The argument yesterday was about breastfeeding. It was not, for the record, about breastfeeding in public, but I’m going to use that scenario as an example of militancy because it’s a more common issue than what we were discussing yesterday. Here goes:
Human boobs were designed to feed baby human beings. They have been sexualized, over thousands of years, which means there is a large portion of the human population that see boobs only as sexual body parts. I’m not weighing in here about the right or wrongness of that mindset, I’m just pointing out that it is. Since this is a common societal viewpoint there are a lot of people who are uncomfortable seeing a mother breastfeed her child in public. Again, I’m not judging, I’m pointing out a fact.
Breastfeeding mothers want the freedom to breastfeed wherever they want and whenever. Okay. I breastfed my daughter when she was a teeny, I get that. But this is where things get wonky. What I don’t understand is why some mothers feel the need to breastfeed their children in a public place and leave their entire breast out in full view.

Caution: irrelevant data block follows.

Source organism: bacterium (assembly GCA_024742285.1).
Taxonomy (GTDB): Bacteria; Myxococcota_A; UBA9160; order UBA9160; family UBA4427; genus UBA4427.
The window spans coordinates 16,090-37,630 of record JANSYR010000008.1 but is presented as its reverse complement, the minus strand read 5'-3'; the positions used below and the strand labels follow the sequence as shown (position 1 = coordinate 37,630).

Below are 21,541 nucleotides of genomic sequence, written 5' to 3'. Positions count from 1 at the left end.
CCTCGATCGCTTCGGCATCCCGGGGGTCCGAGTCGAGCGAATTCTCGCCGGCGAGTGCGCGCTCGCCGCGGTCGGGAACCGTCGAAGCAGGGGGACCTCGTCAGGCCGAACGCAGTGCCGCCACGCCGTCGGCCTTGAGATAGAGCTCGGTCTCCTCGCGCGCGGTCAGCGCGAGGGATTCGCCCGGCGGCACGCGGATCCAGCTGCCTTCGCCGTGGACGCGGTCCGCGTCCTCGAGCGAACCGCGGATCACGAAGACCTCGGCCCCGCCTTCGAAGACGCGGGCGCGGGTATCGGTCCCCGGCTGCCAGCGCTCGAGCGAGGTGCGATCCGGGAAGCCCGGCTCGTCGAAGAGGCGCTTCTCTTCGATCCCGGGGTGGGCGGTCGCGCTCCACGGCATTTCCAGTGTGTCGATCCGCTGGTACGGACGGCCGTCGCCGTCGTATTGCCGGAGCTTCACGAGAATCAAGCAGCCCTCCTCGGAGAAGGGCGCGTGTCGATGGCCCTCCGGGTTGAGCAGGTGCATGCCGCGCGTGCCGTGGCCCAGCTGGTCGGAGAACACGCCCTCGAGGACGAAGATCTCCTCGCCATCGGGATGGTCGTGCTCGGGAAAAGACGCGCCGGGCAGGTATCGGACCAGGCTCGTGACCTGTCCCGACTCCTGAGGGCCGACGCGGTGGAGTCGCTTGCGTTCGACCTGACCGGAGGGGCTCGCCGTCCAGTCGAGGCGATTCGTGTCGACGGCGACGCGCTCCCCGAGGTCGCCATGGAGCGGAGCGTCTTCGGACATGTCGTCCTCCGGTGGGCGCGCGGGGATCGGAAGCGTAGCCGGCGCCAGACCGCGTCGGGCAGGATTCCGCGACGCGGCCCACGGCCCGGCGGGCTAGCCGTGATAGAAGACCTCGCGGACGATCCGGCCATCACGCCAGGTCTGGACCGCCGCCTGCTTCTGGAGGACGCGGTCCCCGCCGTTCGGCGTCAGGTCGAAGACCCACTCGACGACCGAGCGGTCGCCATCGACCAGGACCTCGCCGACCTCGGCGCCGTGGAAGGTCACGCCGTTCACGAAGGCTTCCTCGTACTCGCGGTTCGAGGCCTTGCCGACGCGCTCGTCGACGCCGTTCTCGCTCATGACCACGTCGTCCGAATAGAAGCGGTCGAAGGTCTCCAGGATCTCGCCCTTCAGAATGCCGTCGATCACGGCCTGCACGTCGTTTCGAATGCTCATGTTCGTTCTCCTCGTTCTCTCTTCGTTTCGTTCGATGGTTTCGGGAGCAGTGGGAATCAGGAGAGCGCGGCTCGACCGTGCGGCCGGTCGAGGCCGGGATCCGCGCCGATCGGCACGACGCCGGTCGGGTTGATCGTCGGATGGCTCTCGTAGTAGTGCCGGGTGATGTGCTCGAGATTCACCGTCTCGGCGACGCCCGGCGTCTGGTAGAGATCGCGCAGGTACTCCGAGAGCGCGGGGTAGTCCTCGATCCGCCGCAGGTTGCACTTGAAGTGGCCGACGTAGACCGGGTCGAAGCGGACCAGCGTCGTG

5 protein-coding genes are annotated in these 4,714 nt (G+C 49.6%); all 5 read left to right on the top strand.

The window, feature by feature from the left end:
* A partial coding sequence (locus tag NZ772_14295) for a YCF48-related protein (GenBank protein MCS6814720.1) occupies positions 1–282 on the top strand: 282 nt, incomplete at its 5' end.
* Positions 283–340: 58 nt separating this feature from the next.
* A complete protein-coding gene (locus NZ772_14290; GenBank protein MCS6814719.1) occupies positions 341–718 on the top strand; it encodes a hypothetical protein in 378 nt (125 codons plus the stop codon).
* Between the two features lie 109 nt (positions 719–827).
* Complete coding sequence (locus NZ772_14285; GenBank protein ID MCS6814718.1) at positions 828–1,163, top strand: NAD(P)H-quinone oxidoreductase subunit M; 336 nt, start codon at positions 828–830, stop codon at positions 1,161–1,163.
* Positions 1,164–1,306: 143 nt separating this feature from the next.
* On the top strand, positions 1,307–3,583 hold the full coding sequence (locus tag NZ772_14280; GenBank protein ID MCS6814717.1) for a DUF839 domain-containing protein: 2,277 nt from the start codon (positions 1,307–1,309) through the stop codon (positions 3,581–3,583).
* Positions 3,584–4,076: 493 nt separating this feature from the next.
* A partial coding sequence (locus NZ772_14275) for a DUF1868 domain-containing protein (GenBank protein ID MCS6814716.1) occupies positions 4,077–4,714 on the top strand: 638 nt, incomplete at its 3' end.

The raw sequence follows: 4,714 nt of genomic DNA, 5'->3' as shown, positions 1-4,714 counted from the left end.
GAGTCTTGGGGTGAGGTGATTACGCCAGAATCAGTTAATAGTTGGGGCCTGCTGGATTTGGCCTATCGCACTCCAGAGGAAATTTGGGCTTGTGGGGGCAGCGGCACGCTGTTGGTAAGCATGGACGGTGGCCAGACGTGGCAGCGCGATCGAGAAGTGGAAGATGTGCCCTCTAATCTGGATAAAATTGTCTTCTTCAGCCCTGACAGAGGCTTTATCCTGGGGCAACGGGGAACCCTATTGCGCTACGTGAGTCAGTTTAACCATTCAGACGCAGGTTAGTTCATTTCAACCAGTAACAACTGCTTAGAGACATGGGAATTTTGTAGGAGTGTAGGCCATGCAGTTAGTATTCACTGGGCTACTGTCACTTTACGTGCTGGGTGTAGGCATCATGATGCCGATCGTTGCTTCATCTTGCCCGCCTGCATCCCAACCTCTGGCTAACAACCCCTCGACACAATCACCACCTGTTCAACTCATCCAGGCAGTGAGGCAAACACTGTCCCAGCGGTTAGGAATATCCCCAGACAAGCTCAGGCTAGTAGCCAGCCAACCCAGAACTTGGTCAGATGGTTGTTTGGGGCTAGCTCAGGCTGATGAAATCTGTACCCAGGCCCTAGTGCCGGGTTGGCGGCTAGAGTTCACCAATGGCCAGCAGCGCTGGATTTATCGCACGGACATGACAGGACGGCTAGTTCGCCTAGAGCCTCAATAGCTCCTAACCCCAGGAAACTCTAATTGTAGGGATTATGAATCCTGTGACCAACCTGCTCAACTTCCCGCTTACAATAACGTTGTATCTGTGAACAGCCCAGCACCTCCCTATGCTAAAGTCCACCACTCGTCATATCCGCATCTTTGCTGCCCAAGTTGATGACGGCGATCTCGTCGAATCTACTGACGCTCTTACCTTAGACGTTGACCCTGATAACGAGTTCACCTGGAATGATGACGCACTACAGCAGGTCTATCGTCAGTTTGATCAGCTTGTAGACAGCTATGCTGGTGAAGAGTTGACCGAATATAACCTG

I think that’s rude, but not because I have a personal problem with it. Why, then? My grandmother is a good example. She would have been incredibly uncomfortable to see a stranger’s boob in public. She’s been gone for almost eight years now, but I am sure there are plenty of other grandmothers still around who feel that way, too. They were born in a very different time. But more importantly, my grandma was a private person. She believed there was a proper time and place for things. I have a problem with breastfeeding women who militantly toss their boobs around in peoples faces because they see it as their right to do so. Maybe it is, maybe it isn’t — but goddammit your right does not usurp everyone else’s rights.